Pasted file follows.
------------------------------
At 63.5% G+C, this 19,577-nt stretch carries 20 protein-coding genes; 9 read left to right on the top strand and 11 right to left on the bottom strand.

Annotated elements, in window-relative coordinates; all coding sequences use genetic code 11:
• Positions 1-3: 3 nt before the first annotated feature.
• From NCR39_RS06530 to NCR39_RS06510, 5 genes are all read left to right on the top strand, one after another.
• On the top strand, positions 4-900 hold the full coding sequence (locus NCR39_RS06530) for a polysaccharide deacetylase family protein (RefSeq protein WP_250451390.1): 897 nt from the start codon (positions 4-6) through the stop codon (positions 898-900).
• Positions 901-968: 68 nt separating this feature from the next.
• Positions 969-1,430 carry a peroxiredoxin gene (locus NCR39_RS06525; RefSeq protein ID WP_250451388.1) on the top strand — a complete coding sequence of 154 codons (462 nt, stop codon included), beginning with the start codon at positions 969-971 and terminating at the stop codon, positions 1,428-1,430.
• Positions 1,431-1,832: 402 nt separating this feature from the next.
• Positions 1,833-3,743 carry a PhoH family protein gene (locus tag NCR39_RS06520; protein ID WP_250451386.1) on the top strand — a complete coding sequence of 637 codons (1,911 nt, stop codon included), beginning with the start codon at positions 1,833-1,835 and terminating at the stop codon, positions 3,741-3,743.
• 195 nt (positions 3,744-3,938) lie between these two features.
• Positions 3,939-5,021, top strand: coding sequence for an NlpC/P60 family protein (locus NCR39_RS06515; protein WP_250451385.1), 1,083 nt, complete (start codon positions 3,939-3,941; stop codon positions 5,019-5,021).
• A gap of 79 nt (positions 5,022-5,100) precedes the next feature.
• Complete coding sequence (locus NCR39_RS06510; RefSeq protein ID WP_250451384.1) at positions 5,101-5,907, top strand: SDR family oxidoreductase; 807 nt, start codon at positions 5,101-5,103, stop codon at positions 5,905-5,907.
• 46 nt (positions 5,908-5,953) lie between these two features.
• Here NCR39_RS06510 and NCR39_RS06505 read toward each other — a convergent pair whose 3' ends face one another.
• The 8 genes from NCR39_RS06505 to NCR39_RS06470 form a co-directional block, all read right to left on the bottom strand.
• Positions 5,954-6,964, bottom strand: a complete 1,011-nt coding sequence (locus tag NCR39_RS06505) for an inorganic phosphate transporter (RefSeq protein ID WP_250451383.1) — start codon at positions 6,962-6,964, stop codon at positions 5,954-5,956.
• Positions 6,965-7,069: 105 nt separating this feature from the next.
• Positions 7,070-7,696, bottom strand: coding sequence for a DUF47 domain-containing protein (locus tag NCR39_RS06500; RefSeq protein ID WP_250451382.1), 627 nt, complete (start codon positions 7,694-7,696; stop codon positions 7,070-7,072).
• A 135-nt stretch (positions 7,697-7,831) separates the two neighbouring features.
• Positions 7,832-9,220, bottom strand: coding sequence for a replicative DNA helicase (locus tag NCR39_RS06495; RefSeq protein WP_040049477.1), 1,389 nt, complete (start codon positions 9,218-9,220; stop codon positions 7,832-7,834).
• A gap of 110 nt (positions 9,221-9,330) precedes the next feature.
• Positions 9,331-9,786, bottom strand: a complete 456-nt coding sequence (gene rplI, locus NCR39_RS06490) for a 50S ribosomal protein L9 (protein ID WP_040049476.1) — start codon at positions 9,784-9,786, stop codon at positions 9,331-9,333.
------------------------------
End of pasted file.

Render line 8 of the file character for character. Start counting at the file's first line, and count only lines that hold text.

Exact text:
• Positions 1,431-1,832: 402 nt separating this feature from the next.